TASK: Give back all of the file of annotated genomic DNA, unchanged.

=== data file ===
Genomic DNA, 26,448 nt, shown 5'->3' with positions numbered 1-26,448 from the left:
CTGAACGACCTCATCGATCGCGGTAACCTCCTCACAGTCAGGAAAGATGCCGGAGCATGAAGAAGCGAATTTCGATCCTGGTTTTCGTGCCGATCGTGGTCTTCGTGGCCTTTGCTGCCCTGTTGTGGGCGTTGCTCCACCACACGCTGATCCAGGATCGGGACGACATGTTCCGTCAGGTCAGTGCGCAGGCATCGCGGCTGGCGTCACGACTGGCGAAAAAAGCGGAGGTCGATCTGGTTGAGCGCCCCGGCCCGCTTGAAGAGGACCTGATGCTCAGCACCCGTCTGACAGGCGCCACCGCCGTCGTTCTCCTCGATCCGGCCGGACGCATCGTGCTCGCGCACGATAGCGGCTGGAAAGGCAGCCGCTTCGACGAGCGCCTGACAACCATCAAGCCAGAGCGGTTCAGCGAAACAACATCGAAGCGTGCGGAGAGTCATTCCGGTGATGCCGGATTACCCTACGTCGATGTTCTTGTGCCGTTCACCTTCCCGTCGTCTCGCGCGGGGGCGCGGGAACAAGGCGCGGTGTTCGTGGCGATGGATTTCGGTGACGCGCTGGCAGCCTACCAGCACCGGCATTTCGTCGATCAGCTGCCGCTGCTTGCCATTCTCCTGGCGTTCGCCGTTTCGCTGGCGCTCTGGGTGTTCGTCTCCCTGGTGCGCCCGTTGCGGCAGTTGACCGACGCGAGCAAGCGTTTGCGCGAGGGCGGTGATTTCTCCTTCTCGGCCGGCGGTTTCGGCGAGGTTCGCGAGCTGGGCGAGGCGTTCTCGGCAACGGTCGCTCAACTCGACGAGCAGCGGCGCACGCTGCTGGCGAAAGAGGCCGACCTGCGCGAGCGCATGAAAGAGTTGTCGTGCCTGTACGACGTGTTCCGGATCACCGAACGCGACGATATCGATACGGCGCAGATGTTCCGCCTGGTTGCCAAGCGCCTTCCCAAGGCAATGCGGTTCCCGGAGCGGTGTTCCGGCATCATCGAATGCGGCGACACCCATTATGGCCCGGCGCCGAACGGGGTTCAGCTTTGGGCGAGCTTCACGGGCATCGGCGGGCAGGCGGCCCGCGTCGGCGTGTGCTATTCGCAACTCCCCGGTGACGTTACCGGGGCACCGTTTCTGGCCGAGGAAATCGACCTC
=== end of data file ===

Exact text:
Genomic DNA, 26,448 nt, shown 5'->3' with positions numbered 1-26,448 from the left:
CTGAACGACCTCATCGATCGCGGTAACCTCCTCACAGTCAGGAAAGATGCCGGAGCATGAAGAAGCGAATTTCGATCCTGGTTTTCGTGCCGATCGTGGTCTTCGTGGCCTTTGCTGCCCTGTTGTGGGCGTTGCTCCACCACACGCTGATCCAGGATCGGGACGACATGTTCCGTCAGGTCAGTGCGCAGGCATCGCGGCTGGCGTCACGACTGGCGAAAAAAGCGGAGGTCGATCTGGTTGAGCGCCCCGGCCCGCTTGAAGAGGACCTGATGCTCAGCACCCGTCTGACAGGCGCCACCGCCGTCGTTCTCCTCGATCCGGCCGGACGCATCGTGCTCGCGCACGATAGCGGCTGGAAAGGCAGCCGCTTCGACGAGCGCCTGACAACCATCAAGCCAGAGCGGTTCAGCGAAACAACATCGAAGCGTGCGGAGAGTCATTCCGGTGATGCCGGATTACCCTACGTCGATGTTCTTGTGCCGTTCACCTTCCCGTCGTCTCGCGCGGGGGCGCGGGAACAAGGCGCGGTGTTCGTGGCGATGGATTTCGGTGACGCGCTGGCAGCCTACCAGCACCGGCATTTCGTCGATCAGCTGCCGCTGCTTGCCATTCTCCTGGCGTTCGCCGTTTCGCTGGCGCTCTGGGTGTTCGTCTCCCTGGTGCGCCCGTTGCGGCAGTTGACCGACGCGAGCAAGCGTTTGCGCGAGGGCGGTGATTTCTCCTTCTCGGCCGGCGGTTTCGGCGAGGTTCGCGAGCTGGGCGAGGCGTTCTCGGCAACGGTCGCTCAACTCGACGAGCAGCGGCGCACGCTGCTGGCGAAAGAGGCCGACCTGCGCGAGCGCATGAAAGAGTTGTCGTGCCTGTACGACGTGTTCCGGATCACCGAACGCGACGATATCGATACGGCGCAGATGTTCCGCCTGGTTGCCAAGCGCCTTCCCAAGGCAATGCGGTTCCCGGAGCGGTGTTCCGGCATCATCGAATGCGGCGACACCCATTATGGCCCGGCGCCGAACGGGGTTCAGCTTTGGGCGAGCTTCACGGGCATCGGCGGGCAGGCGGCCCGCGTCGGCGTGTGCTATTCGCAACTCCCCGGTGACGTTACCGGGGCACCGTTTCTGGCCGAGGAAATCGACCTC